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Brookwood Gardens (RCT2)

#11
Brookwood Gardens is home to many transport rides, including two sets of double-tracked trams. On the east side of the park, we have the Eastern Tram Lines. This is the northern entrance to the Eastern Tram Lines, which is located directly across from Old Mill Mishap and is just a hop, skip, and a jump away from the park entrance. We know the log ride is due north, but what is that other water ride due east..?

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#12
Great project Terry! Smile
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#13
Thanks, NieSch! You'll enjoy this update because this is the part of the park where most guests purchase their balloons.

One of the many things that the Eastern Tram Lines run past on their scenic longitudinal park tour is one of Brookwood Gardens' many illustrious food courts. The food apparently tastes like cardboard with corn syrup, but the buildings are nice to look at.

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Not quite as interesting without scenery, but you can see the variety of food guests may choose from when entering a food court like this one. What you can't see is the B grade signs posted on each shop wall, which is upsetting to the Brookwood Gardens staff because this is the first year they've ever received a grade that high.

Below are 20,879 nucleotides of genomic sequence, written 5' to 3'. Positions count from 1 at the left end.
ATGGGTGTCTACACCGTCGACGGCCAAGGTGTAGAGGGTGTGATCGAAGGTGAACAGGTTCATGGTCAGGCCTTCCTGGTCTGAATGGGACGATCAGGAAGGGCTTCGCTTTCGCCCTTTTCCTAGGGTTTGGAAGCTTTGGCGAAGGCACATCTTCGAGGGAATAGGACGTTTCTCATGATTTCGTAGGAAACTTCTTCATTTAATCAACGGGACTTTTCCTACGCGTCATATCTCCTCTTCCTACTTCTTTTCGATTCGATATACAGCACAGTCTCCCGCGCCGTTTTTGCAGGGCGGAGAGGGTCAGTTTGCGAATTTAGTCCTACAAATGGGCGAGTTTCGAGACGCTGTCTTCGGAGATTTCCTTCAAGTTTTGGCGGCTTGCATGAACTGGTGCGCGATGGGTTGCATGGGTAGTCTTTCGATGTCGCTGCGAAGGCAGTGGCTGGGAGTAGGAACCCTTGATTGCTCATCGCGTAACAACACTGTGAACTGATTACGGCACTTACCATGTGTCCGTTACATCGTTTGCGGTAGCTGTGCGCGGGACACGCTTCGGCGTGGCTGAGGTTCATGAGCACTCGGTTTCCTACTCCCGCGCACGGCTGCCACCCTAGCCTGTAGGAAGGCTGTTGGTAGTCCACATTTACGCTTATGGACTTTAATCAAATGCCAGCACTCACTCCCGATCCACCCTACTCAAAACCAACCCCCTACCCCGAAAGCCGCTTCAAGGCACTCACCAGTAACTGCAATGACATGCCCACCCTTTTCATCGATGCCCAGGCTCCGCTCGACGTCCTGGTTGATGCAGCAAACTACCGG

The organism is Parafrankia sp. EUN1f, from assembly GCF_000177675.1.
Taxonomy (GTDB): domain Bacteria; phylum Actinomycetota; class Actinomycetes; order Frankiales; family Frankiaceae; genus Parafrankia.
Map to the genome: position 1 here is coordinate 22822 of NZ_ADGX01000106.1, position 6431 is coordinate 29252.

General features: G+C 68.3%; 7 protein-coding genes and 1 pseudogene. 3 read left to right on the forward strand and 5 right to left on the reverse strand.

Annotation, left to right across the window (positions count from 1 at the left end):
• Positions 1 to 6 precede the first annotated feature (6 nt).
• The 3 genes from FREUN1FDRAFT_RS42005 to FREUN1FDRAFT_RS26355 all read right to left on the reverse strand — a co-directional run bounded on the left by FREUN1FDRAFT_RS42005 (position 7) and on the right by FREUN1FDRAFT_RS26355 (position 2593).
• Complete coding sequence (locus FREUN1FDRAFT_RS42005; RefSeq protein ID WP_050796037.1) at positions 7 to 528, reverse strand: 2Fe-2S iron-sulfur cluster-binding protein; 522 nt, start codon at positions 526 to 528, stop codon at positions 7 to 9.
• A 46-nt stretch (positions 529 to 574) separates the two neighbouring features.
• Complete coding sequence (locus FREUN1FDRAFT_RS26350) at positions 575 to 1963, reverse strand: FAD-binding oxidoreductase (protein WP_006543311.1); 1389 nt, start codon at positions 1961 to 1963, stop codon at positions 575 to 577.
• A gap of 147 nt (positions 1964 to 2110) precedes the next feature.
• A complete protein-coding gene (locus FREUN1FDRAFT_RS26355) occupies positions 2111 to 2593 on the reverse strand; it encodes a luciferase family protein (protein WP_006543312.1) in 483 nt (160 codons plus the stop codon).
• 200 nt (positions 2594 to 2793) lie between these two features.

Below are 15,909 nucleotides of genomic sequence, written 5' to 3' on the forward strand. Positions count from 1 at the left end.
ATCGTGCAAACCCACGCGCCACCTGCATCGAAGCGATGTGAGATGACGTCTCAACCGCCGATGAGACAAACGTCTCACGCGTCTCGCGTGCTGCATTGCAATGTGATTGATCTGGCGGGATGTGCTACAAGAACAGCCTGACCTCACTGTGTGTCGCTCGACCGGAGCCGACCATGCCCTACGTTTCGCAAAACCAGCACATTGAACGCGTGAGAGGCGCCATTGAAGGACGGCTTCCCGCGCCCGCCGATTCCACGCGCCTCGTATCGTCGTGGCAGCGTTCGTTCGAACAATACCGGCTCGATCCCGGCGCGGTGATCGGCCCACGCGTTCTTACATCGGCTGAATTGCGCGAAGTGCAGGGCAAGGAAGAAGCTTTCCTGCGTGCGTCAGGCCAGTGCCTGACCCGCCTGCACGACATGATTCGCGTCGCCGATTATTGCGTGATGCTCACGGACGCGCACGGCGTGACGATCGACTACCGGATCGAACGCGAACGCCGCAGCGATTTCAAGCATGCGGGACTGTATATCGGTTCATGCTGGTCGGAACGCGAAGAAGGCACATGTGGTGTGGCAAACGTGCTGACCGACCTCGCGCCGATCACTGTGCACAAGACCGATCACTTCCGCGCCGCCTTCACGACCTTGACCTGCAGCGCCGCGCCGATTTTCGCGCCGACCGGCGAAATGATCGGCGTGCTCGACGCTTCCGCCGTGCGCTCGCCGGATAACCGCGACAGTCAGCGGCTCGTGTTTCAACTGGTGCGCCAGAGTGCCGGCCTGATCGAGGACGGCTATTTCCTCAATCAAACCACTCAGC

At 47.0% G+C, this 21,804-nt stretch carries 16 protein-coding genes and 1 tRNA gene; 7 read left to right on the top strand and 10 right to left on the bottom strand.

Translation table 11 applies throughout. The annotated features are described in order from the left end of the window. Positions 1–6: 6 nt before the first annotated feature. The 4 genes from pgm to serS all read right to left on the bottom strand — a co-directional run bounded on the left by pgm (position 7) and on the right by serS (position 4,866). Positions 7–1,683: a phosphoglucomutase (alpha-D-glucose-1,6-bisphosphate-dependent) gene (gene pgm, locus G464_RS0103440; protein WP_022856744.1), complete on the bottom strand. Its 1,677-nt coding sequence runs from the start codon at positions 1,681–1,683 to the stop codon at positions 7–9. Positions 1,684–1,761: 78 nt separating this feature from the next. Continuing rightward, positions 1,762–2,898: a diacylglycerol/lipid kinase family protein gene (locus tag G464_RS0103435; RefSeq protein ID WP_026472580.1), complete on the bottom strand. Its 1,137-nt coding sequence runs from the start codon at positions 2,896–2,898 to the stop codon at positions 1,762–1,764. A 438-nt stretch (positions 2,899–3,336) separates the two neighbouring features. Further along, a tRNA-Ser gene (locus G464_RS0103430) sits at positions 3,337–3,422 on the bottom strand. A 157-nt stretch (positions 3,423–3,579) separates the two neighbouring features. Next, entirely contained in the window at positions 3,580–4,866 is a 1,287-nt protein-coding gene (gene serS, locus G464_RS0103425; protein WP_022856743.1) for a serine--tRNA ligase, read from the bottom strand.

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A few rides can easily be seen in these aerial photos: Crazy Carousel, which is actually a fairly sane carousel, and the House of Distortion, which is much crazier than the Crazy Carousel. The executives at Brookwood Gardens realized this, and they considered renaming it "Rational Carousel" to reflect its mental stability rather than mislabel it as out of its mind, but ultimately decided after several inconclusive votes that the new name didn't have the same ring to it.

And what's this.... another glimpse of a water ride? Or just a camera trick to fool fervent viewers?
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#14
I love the narration you give for this tour we're on, great job with both it and the park itself m8
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#15
Glad you like the narration! The CEO is paying one dollar above minimum wage per year to be the spokesperson of Brookwood Gardens. Since I'm also the CEO, it's all I can afford to pay, so I'm also glad you like the park!

Groundskeeper's Garage is a gentle car ride where riders cruise through an arboretum in miniature 1930's-style convertibles.